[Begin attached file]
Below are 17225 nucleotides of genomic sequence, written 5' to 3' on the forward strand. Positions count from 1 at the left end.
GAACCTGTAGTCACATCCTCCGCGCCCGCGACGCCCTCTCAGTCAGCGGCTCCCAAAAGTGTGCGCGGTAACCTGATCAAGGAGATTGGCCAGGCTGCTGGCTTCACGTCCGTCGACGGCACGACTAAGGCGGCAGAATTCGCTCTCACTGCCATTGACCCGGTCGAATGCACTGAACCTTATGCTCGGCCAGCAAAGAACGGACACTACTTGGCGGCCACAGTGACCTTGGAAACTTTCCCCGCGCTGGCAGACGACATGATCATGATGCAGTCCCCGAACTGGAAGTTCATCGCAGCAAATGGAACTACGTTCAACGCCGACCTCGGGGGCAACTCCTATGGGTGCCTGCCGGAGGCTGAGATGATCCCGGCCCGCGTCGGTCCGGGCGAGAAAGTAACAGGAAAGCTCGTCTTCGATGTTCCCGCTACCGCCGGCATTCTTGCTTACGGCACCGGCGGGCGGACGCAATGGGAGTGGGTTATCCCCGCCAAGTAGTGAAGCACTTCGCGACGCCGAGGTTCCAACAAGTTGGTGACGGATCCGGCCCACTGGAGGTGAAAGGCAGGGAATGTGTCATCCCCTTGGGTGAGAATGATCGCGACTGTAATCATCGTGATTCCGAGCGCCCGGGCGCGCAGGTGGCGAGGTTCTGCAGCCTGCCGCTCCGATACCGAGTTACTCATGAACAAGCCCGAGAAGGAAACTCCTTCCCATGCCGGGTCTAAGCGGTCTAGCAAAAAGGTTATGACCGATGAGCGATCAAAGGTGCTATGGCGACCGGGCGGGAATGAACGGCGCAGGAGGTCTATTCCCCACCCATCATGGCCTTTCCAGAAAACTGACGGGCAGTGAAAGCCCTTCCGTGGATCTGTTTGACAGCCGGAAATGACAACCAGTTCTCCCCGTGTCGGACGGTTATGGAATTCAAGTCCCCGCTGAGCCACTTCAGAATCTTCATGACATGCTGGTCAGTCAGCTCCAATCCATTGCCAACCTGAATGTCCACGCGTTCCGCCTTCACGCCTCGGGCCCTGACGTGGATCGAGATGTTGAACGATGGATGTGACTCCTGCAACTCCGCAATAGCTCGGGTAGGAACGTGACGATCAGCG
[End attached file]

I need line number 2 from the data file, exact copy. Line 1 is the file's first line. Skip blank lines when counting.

GAACCTGTAGTCACATCCTCCGCGCCCGCGACGCCCTCTCAGTCAGCGGCTCCCAAAAGTGTGCGCGGTAACCTGATCAAGGAGATTGGCCAGGCTGCTGGCTTCACGTCCGTCGACGGCACGACTAAGGCGGCAGAATTCGCTCTCACTGCCATTGACCCGGTCGAATGCACTGAACCTTATGCTCGGCCAGCAAAGAACGGACACTACTTGGCGGCCACAGTGACCTTGGAAACTTTCCCCGCGCTGGCAGACGACATGATCATGATGCAGTCCCCGAACTGGAAGTTCATCGCAGCAAATGGAACTACGTTCAACGCCGACCTCGGGGGCAACTCCTATGGGTGCCTGCCGGAGGCTGAGATGATCCCGGCCCGCGTCGGTCCGGGCGAGAAAGTAACAGGAAAGCTCGTCTTCGATGTTCCCGCTACCGCCGGCATTCTTGCTTACGGCACCGGCGGGCGGACGCAATGGGAGTGGGTTATCCCCGCCAAGTAGTGAAGCACTTCGCGACGCCGAGGTTCCAACAAGTTGGTGACGGATCCGGCCCACTGGAGGTGAAAGGCAGGGAATGTGTCATCCCCTTGGGTGAGAATGATCGCGACTGTAATCATCGTGATTCCGAGCGCCCGGGCGCGCAGGTGGCGAGGTTCTGCAGCCTGCCGCTCCGATACCGAGTTACTCATGAACAAGCCCGAGAAGGAAACTCCTTCCCATGCCGGGTCTAAGCGGTCTAGCAAAAAGGTTATGACCGATGAGCGATCAAAGGTGCTATGGCGACCGGGCGGGAATGAACGGCGCAGGAGGTCTATTCCCCACCCATCATGGCCTTTCCAGAAAACTGACGGGCAGTGAAAGCCCTTCCGTGGATCTGTTTGACAGCCGGAAATGACAACCAGTTCTCCCCGTGTCGGACGGTTATGGAATTCAAGTCCCCGCTGAGCCACTTCAGAATCTTCATGACATGCTGGTCAGTCAGCTCCAATCCATTGCCAACCTGAATGTCCACGCGTTCCGCCTTCACGCCTCGGGCCCTGACGTGGATCGAGATGTTGAACGATGGATGTGACTCCTGCAACTCCGCAATAGCTCGGGTAGGAACGTGACGATCAGCG